Security is a topic that everyone in an organisation must take part in, and continuously must be on the top management agenda.
It is importance of being extra vigilant, especially now that more people work remotely from home.
Admincontrol´s tips on how to prevent cyberattacks when working remotely:
When working away from your company office, ensuring you have a secure connection to the internet and corporate software is vital. Using a VPN (Virtual Private Network) to access the internet encrypts and protects the traffic from your computer. This means hackers cannot track your IP address and provides an extra layer of security. Many organisations insist on using a VPN by their employees when using any corporate device, including smartphones and laptops, to enhance working from home cyber security prevention.
Use your company devices for work-related tasks
Your work devices are usually equipped with additional security solutions and integrated protection that are quality-assured by your IT department. This way, your IT department can ensure that the device is updated and protected 24/7. Therefore, using a device your company has provided to perform all work-related tasks is the most secure way to work remotely.
Use cloud services approved by your company
Cloud services are a great way of sharing sensitive documents, performing online meetings and virtual collaboration. Cloud-based software and technology are therefore indispensable to remote working, but remember that the security of such services can vary depending on the services they provide. Enterprise cloud solutions have much greater security than free solutions. Therefore, always check with your company which cloud services are approved for use based on your organisation's security requirements.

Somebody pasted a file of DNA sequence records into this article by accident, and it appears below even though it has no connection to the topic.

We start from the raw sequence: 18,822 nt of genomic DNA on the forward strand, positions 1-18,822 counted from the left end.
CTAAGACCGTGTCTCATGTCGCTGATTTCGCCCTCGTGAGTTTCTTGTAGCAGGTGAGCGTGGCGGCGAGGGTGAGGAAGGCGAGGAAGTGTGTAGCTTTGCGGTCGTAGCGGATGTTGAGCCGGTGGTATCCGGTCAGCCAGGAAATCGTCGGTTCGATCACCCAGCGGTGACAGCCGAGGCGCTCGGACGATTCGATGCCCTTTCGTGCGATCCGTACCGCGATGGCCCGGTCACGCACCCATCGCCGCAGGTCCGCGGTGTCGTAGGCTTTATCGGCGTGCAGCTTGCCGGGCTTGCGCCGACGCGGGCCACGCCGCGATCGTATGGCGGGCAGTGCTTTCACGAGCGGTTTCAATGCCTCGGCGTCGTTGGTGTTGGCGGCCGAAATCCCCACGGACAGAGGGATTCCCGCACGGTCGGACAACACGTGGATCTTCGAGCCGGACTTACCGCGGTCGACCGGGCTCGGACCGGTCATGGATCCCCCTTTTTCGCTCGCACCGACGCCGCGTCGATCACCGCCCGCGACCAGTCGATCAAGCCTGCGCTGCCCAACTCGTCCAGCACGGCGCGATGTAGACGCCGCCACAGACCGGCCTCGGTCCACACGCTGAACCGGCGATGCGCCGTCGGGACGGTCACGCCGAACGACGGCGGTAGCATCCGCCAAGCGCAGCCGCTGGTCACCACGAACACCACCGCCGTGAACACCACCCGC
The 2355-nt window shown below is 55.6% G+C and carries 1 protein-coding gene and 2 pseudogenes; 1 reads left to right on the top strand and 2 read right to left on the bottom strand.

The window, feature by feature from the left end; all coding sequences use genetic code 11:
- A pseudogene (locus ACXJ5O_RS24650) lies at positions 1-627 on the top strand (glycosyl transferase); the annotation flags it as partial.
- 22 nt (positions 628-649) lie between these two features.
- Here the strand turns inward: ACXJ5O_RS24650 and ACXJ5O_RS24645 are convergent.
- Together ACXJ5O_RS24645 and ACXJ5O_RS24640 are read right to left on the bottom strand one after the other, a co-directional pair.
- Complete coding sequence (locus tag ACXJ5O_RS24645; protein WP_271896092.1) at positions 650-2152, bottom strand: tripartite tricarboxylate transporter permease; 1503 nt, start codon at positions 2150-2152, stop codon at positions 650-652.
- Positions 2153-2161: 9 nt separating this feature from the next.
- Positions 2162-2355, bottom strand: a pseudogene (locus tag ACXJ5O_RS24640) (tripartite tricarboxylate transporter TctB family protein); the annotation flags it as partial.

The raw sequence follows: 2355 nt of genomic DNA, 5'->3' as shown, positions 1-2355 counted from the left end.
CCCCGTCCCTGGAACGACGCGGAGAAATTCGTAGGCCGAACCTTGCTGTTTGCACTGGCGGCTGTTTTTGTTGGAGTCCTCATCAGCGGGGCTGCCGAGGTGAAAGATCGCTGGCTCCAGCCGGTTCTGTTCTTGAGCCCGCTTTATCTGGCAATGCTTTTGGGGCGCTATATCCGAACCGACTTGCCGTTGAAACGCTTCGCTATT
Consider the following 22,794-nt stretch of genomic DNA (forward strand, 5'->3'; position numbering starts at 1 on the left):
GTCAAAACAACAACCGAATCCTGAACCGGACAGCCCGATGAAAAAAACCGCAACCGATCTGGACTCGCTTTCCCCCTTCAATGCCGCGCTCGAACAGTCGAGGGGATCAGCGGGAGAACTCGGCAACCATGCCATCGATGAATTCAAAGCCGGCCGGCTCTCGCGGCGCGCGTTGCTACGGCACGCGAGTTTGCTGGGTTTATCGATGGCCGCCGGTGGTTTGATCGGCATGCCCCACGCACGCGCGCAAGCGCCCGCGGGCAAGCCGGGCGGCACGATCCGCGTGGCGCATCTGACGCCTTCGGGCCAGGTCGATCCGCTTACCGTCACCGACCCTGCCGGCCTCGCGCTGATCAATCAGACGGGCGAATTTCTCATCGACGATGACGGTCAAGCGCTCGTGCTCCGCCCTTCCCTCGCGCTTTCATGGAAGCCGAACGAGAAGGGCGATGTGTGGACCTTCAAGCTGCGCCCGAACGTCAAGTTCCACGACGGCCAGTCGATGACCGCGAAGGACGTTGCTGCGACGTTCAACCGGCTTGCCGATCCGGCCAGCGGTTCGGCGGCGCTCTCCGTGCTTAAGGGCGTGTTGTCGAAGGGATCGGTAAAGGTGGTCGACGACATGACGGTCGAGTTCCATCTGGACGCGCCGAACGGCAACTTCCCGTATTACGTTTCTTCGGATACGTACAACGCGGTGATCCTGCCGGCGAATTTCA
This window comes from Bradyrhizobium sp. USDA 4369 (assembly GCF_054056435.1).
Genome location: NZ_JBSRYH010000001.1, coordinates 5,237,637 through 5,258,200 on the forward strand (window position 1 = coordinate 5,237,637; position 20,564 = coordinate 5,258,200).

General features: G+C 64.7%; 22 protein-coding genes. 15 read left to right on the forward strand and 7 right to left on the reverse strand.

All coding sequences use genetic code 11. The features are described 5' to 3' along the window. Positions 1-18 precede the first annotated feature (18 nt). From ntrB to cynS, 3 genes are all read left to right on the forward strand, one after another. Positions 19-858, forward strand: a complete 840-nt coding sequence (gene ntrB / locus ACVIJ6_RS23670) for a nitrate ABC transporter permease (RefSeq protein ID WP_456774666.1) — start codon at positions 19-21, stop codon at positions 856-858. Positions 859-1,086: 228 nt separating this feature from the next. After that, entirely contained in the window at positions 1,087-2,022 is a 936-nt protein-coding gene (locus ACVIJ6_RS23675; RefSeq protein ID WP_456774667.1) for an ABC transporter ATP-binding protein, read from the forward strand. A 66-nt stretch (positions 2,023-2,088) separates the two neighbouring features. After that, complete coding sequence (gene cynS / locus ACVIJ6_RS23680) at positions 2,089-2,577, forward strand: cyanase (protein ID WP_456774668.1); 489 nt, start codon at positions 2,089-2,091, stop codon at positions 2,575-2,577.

Don´t use your work device for personal tasks
Your company device is provided for work purposes, so you should not use it for private matters. Don´t mix personal and work, as this might expose your company device and information to greater risk. Moreover, since your device is mostly likely monitored and backed up, personal and non-work information could be included in those backups.
If in doubt, don’t click
Cybercriminals are taking full advantage of the growth in remote working, and phishing attacks remain one of the biggest global cyber threats. If in doubt or a link seems suspicious, do not click on it, even if the email appears genuine and from one of your contacts. Imitating one of your contacts is one of the most common tricks a hacker uses and may mean your personal information and that of your company is compromised. Unusual requests, poor spelling/grammar and odd-looking links are typical signs of a phishing email.
Read more about what phishing attacks are and how to avoid them in blog post: How to watch out for phishing emails
Don’t share sensitive information by email
Email is considered an essential work tool but unsuitable for sending sensitive or personal information as emails lack encryption meaning the information they contain can be intercepted and read more easily. It’s also very easy to accidentally email the wrong contact or person, increasing the likelihood of leaked confidential data.
Alongside your email client, consider using advanced software, such as a data room or board portal, that offers a secure messaging channel by encrypting the information contained within the message. Collaboration, document sharing and discussion with colleagues are protected inside a safe and secure environment since these software solutions use advanced encryption standards similar to those used by banking institutions. There are also further layers of added security, such as two-factor authentication (2FA), to help control who has access to what.